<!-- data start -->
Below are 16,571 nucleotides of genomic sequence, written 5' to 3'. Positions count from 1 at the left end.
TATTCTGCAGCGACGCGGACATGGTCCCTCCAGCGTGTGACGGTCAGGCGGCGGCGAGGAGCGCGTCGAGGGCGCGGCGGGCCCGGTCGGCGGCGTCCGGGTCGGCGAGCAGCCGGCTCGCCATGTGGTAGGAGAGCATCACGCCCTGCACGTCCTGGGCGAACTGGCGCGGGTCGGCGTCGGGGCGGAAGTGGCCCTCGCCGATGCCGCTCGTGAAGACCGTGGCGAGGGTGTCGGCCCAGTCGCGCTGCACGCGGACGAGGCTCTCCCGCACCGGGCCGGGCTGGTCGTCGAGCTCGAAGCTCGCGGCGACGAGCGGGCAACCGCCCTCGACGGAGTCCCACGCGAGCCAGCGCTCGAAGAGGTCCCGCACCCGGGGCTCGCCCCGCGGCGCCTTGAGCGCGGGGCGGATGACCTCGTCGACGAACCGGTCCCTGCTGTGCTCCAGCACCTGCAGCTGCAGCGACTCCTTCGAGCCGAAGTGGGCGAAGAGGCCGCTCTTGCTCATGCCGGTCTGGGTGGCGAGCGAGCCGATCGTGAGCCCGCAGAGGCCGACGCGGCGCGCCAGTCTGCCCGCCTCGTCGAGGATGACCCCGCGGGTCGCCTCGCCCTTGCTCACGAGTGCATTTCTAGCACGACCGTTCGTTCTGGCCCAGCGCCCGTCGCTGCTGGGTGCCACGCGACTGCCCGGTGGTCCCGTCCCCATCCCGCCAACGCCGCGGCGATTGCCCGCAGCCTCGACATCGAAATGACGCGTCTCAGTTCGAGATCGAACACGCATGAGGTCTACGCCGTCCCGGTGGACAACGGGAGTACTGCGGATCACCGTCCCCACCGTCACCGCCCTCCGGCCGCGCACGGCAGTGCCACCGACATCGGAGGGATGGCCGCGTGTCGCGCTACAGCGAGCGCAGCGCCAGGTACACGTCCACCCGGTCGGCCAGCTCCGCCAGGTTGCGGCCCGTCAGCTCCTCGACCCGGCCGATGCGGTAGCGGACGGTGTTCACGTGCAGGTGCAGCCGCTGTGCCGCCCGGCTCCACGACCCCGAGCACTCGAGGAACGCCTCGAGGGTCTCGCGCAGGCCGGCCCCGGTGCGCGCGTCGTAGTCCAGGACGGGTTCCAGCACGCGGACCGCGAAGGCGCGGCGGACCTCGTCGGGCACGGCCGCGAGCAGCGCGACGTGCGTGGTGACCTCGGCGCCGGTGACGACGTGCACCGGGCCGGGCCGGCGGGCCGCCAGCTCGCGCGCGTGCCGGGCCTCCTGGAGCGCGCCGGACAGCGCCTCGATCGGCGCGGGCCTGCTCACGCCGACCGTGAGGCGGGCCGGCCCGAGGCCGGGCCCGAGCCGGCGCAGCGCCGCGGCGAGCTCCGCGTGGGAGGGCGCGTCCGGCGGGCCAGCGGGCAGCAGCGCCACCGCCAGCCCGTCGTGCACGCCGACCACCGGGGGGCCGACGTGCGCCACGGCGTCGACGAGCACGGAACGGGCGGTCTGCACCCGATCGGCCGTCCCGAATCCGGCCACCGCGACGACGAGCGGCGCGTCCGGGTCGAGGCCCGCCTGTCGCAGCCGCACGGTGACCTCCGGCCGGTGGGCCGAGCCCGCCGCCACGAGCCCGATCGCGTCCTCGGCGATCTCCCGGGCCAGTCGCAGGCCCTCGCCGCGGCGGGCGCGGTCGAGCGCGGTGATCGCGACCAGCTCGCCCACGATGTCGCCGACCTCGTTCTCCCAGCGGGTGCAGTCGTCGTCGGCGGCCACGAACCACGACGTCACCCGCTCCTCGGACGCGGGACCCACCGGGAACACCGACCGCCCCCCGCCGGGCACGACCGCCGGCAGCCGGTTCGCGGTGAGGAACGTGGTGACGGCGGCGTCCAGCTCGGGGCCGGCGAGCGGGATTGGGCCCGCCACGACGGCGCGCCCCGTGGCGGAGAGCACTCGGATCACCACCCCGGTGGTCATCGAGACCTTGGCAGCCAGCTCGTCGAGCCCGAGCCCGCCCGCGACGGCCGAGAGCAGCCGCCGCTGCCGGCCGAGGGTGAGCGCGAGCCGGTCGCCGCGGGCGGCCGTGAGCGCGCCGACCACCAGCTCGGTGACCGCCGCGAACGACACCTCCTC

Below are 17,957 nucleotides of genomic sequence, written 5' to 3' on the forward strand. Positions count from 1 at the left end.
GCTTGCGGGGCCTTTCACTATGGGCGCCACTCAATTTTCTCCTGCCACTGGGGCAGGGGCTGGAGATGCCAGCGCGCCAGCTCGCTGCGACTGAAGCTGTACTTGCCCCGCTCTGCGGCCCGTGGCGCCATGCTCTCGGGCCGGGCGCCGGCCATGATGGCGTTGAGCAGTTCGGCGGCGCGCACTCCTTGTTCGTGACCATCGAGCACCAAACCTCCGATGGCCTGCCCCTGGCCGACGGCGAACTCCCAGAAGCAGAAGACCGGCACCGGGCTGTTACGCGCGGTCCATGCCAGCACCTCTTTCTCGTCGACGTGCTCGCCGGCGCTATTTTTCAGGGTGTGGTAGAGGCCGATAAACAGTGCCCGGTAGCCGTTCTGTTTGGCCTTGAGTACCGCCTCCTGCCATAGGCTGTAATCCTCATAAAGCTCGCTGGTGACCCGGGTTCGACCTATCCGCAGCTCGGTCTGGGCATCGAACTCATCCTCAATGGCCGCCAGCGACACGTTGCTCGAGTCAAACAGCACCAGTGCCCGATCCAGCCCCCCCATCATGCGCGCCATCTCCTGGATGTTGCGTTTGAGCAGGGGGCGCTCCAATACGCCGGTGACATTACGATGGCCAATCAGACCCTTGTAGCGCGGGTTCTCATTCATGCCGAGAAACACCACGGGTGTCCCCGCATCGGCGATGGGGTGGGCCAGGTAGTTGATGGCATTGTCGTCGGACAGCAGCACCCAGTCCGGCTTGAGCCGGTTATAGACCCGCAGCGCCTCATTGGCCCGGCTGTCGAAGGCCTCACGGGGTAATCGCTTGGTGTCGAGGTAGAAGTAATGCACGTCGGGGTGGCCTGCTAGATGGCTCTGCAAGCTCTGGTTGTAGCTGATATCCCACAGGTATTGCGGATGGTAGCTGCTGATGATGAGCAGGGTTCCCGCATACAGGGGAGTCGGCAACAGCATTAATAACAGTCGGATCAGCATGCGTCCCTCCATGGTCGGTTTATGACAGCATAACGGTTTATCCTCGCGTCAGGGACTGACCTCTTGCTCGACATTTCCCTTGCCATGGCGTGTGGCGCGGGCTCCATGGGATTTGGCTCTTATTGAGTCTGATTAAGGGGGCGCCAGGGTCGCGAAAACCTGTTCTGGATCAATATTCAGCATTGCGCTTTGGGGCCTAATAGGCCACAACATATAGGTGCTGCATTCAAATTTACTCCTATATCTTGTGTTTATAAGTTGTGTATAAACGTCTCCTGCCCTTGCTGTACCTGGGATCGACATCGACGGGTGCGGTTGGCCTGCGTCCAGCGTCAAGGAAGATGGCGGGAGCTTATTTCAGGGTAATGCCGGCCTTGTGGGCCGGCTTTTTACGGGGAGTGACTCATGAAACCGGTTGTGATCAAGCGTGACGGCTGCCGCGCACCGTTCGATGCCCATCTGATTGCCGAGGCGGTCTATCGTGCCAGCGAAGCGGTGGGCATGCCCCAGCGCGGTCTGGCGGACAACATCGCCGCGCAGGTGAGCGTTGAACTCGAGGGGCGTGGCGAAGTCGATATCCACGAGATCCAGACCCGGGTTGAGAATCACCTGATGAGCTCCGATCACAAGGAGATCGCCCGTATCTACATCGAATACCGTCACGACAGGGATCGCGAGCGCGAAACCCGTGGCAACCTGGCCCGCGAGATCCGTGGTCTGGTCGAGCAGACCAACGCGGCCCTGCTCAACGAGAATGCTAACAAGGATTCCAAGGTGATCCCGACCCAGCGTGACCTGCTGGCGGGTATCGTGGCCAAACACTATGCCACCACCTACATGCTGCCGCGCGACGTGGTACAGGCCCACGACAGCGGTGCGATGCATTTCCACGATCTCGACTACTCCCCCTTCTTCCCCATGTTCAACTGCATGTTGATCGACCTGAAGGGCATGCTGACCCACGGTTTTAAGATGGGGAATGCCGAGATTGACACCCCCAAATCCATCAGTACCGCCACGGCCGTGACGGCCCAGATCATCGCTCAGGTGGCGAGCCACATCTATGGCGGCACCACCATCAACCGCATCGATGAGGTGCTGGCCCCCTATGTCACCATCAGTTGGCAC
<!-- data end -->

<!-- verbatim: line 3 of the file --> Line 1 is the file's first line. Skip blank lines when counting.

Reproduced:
Below are 17,957 nucleotides of genomic sequence, written 5' to 3' on the forward strand. Positions count from 1 at the left end.